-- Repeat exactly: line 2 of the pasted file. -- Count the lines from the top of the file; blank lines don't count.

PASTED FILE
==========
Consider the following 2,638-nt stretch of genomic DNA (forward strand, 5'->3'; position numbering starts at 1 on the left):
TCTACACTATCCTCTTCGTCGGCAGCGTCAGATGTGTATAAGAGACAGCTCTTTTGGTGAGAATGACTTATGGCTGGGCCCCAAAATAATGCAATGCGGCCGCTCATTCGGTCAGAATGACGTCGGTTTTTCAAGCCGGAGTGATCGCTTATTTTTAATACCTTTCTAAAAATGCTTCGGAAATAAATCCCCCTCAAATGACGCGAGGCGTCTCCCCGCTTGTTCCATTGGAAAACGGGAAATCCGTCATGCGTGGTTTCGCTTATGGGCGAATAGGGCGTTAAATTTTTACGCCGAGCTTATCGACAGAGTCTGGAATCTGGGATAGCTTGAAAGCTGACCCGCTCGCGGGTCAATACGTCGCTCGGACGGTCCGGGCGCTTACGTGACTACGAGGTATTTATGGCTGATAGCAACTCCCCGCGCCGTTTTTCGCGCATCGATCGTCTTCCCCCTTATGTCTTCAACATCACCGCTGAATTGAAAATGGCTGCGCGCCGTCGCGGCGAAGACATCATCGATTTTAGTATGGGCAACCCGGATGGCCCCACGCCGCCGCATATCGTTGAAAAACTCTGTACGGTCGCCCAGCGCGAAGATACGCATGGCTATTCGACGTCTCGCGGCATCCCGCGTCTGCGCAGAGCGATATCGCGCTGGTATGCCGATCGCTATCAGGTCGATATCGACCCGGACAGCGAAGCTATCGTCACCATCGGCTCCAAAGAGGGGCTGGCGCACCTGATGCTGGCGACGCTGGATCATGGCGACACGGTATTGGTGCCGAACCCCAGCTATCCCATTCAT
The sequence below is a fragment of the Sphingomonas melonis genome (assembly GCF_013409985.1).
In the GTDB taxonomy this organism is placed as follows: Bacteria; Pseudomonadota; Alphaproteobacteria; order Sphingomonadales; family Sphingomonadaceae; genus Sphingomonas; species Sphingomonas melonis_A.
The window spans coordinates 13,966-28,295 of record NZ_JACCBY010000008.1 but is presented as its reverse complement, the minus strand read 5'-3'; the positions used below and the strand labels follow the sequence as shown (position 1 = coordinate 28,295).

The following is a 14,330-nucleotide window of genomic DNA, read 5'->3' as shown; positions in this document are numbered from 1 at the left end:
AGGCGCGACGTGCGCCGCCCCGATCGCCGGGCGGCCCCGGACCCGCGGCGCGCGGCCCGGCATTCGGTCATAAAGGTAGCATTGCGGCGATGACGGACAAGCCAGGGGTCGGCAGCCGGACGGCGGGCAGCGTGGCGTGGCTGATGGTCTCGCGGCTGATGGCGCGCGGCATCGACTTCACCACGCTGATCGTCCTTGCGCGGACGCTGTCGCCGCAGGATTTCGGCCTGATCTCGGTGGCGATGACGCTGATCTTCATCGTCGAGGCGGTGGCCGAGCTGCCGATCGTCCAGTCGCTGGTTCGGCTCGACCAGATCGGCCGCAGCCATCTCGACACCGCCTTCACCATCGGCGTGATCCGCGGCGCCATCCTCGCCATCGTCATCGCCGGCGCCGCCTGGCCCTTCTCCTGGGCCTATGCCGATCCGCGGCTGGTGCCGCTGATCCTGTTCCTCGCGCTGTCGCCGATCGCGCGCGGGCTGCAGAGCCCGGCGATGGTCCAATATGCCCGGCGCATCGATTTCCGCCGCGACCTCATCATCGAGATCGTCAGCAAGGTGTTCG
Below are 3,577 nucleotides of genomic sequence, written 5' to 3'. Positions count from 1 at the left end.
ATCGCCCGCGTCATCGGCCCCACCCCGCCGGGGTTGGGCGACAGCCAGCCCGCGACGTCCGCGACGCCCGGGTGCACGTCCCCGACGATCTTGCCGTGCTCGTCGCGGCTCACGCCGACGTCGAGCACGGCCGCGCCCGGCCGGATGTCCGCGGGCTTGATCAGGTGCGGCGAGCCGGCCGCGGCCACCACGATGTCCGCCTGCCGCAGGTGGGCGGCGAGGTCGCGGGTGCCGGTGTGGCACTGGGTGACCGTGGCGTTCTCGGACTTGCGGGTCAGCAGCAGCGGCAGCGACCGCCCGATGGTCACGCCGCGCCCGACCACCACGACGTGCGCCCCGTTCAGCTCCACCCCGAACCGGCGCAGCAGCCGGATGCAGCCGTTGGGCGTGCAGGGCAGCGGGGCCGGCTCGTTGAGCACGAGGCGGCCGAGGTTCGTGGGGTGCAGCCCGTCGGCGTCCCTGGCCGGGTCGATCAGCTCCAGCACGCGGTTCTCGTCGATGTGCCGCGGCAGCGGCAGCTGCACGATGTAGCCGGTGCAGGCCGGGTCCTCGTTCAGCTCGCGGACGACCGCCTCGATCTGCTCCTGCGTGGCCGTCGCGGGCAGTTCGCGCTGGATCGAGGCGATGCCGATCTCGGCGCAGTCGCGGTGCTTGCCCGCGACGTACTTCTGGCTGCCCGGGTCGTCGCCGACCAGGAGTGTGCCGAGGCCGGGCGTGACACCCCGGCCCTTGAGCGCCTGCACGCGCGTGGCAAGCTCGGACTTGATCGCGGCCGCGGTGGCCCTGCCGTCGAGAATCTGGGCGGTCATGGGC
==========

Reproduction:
TCTACACTATCCTCTTCGTCGGCAGCGTCAGATGTGTATAAGAGACAGCTCTTTTGGTGAGAATGACTTATGGCTGGGCCCCAAAATAATGCAATGCGGCCGCTCATTCGGTCAGAATGACGTCGGTTTTTCAAGCCGGAGTGATCGCTTATTTTTAATACCTTTCTAAAAATGCTTCGGAAATAAATCCCCCTCAAATGACGCGAGGCGTCTCCCCGCTTGTTCCATTGGAAAACGGGAAATCCGTCATGCGTGGTTTCGCTTATGGGCGAATAGGGCGTTAAATTTTTACGCCGAGCTTATCGACAGAGTCTGGAATCTGGGATAGCTTGAAAGCTGACCCGCTCGCGGGTCAATACGTCGCTCGGACGGTCCGGGCGCTTACGTGACTACGAGGTATTTATGGCTGATAGCAACTCCCCGCGCCGTTTTTCGCGCATCGATCGTCTTCCCCCTTATGTCTTCAACATCACCGCTGAATTGAAAATGGCTGCGCGCCGTCGCGGCGAAGACATCATCGATTTTAGTATGGGCAACCCGGATGGCCCCACGCCGCCGCATATCGTTGAAAAACTCTGTACGGTCGCCCAGCGCGAAGATACGCATGGCTATTCGACGTCTCGCGGCATCCCGCGTCTGCGCAGAGCGATATCGCGCTGGTATGCCGATCGCTATCAGGTCGATATCGACCCGGACAGCGAAGCTATCGTCACCATCGGCTCCAAAGAGGGGCTGGCGCACCTGATGCTGGCGACGCTGGATCATGGCGACACGGTATTGGTGCCGAACCCCAGCTATCCCATTCAT